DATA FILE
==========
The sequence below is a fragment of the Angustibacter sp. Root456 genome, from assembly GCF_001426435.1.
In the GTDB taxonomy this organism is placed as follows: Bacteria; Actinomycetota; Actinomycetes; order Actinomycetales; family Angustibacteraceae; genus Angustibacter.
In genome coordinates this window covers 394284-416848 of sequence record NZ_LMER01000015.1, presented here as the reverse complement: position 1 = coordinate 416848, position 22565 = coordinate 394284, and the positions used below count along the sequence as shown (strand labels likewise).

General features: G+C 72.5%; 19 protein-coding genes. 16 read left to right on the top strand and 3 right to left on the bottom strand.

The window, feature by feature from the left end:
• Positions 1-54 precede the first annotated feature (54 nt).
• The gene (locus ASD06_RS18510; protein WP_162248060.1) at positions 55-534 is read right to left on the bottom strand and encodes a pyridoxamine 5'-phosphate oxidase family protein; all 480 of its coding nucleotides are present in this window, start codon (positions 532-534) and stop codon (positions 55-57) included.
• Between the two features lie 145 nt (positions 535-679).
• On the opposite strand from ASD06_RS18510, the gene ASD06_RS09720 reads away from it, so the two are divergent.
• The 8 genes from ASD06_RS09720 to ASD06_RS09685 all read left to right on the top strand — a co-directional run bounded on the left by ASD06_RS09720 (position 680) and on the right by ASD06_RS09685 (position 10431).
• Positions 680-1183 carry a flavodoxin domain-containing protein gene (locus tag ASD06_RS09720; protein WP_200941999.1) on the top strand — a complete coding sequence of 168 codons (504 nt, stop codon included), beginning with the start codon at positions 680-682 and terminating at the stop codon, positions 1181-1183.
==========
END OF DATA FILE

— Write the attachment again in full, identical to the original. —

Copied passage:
The sequence below is a fragment of the Angustibacter sp. Root456 genome, from assembly GCF_001426435.1.
In the GTDB taxonomy this organism is placed as follows: Bacteria; Actinomycetota; Actinomycetes; order Actinomycetales; family Angustibacteraceae; genus Angustibacter.
In genome coordinates this window covers 394284-416848 of sequence record NZ_LMER01000015.1, presented here as the reverse complement: position 1 = coordinate 416848, position 22565 = coordinate 394284, and the positions used below count along the sequence as shown (strand labels likewise).

General features: G+C 72.5%; 19 protein-coding genes. 16 read left to right on the top strand and 3 right to left on the bottom strand.

The window, feature by feature from the left end:
• Positions 1-54 precede the first annotated feature (54 nt).
• The gene (locus ASD06_RS18510; protein WP_162248060.1) at positions 55-534 is read right to left on the bottom strand and encodes a pyridoxamine 5'-phosphate oxidase family protein; all 480 of its coding nucleotides are present in this window, start codon (positions 532-534) and stop codon (positions 55-57) included.
• Between the two features lie 145 nt (positions 535-679).
• On the opposite strand from ASD06_RS18510, the gene ASD06_RS09720 reads away from it, so the two are divergent.
• The 8 genes from ASD06_RS09720 to ASD06_RS09685 all read left to right on the top strand — a co-directional run bounded on the left by ASD06_RS09720 (position 680) and on the right by ASD06_RS09685 (position 10431).
• Positions 680-1183 carry a flavodoxin domain-containing protein gene (locus tag ASD06_RS09720; protein WP_200941999.1) on the top strand — a complete coding sequence of 168 codons (504 nt, stop codon included), beginning with the start codon at positions 680-682 and terminating at the stop codon, positions 1181-1183.